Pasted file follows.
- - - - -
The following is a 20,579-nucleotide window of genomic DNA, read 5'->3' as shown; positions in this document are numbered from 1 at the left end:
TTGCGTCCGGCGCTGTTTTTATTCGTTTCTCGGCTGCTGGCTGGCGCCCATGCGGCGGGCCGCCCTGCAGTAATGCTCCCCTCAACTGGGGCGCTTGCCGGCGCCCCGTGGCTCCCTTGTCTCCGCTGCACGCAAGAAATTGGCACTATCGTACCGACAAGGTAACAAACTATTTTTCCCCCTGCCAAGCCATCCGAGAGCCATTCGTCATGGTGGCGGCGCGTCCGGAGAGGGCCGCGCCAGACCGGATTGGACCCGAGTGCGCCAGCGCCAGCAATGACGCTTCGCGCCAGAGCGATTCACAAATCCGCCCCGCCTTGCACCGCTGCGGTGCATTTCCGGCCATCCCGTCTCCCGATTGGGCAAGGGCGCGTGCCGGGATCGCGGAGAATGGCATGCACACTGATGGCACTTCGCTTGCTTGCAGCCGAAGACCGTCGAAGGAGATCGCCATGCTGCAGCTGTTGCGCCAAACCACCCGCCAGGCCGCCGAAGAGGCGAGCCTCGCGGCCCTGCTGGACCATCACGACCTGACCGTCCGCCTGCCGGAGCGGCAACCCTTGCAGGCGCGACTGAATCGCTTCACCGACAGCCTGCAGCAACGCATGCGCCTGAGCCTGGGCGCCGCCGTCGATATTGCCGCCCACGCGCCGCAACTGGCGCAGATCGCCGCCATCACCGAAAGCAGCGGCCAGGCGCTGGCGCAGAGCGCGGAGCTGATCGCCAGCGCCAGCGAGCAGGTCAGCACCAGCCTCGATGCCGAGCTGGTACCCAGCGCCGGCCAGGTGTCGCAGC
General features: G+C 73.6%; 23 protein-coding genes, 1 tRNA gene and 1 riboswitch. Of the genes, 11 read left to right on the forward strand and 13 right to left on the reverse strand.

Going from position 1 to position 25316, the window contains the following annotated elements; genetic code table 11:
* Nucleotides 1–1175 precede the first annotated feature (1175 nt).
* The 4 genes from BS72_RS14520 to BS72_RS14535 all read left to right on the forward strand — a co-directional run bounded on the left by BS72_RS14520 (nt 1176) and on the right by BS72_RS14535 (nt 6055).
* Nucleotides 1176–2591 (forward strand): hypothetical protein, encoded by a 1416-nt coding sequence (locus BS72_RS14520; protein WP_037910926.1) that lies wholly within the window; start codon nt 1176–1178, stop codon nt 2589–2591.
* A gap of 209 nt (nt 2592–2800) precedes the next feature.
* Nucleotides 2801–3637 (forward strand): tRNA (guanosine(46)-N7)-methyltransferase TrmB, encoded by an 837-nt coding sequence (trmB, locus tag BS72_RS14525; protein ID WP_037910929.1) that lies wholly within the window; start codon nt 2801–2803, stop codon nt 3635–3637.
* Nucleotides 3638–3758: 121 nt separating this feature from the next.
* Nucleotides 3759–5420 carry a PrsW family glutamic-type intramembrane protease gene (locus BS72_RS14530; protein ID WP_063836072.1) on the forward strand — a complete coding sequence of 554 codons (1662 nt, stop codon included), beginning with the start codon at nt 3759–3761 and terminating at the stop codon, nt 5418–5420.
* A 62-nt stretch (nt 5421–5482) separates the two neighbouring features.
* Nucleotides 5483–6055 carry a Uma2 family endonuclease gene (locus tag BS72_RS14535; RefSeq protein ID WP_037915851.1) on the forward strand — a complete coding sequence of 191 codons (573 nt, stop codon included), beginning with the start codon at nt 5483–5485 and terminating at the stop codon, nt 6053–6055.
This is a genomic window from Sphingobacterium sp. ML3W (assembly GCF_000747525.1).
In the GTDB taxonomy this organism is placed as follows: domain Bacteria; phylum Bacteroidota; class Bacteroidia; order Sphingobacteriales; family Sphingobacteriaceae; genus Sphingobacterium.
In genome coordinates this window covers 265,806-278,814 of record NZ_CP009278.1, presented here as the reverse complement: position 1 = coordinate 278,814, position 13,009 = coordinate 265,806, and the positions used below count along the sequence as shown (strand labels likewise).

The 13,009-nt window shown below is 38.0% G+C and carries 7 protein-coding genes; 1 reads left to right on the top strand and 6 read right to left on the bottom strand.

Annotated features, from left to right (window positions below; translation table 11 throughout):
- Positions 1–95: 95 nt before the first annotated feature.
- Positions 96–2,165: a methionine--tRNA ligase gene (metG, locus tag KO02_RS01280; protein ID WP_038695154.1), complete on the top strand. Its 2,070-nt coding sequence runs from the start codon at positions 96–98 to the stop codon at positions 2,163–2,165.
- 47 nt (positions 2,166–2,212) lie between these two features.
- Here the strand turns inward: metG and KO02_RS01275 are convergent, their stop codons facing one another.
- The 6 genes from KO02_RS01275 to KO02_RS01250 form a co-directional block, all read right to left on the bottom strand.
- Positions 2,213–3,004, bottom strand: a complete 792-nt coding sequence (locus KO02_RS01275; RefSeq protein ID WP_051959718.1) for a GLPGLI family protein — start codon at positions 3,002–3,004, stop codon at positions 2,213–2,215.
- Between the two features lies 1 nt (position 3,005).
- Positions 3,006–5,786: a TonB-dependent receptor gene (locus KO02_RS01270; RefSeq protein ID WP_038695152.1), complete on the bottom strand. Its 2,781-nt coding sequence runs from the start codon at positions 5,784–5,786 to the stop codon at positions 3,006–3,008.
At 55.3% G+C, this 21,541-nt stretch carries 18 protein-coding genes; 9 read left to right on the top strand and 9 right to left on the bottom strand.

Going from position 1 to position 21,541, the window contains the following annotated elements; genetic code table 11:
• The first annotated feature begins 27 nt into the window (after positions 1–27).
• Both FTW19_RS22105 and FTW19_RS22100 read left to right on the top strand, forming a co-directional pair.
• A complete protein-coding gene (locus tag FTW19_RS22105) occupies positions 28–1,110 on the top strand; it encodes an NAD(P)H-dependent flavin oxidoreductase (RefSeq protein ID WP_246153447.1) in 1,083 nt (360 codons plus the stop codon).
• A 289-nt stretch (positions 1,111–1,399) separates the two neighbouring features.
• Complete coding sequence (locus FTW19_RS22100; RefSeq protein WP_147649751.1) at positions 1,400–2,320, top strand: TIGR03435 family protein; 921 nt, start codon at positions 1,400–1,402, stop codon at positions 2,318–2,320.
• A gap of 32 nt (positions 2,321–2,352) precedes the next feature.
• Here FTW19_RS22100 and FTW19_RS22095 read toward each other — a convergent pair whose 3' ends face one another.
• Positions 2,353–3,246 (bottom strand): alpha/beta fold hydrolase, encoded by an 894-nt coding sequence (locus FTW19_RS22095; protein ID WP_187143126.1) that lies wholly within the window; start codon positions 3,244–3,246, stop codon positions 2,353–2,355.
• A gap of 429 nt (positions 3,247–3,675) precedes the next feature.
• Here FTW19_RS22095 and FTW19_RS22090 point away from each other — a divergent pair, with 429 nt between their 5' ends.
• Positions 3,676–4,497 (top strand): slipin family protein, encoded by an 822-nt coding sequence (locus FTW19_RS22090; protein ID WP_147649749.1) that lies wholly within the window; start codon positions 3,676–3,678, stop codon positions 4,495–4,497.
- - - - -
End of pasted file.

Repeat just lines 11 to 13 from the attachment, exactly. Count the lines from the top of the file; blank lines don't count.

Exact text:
* Nucleotides 3759–5420 carry a PrsW family glutamic-type intramembrane protease gene (locus BS72_RS14530; protein ID WP_063836072.1) on the forward strand — a complete coding sequence of 554 codons (1662 nt, stop codon included), beginning with the start codon at nt 3759–3761 and terminating at the stop codon, nt 5418–5420.
* A 62-nt stretch (nt 5421–5482) separates the two neighbouring features.
* Nucleotides 5483–6055 carry a Uma2 family endonuclease gene (locus tag BS72_RS14535; RefSeq protein ID WP_037915851.1) on the forward strand — a complete coding sequence of 191 codons (573 nt, stop codon included), beginning with the start codon at nt 5483–5485 and terminating at the stop codon, nt 6053–6055.